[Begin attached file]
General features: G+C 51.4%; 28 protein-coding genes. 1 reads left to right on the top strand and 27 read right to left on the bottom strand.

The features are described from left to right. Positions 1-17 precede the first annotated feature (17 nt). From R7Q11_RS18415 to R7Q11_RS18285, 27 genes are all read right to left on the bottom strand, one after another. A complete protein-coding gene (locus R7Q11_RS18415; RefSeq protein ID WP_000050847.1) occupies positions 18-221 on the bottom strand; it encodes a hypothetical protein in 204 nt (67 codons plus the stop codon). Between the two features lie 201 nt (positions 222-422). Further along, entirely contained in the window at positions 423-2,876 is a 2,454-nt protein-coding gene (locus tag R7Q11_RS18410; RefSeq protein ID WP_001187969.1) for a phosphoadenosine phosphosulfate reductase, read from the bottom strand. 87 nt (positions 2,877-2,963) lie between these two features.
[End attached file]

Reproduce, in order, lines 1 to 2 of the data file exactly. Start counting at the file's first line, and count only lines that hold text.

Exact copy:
General features: G+C 51.4%; 28 protein-coding genes. 1 reads left to right on the top strand and 27 read right to left on the bottom strand.

The features are described from left to right. Positions 1-17 precede the first annotated feature (17 nt). From R7Q11_RS18415 to R7Q11_RS18285, 27 genes are all read right to left on the bottom strand, one after another. A complete protein-coding gene (locus R7Q11_RS18415; RefSeq protein ID WP_000050847.1) occupies positions 18-221 on the bottom strand; it encodes a hypothetical protein in 204 nt (67 codons plus the stop codon). Between the two features lie 201 nt (positions 222-422). Further along, entirely contained in the window at positions 423-2,876 is a 2,454-nt protein-coding gene (locus tag R7Q11_RS18410; RefSeq protein ID WP_001187969.1) for a phosphoadenosine phosphosulfate reductase, read from the bottom strand. 87 nt (positions 2,877-2,963) lie between these two features.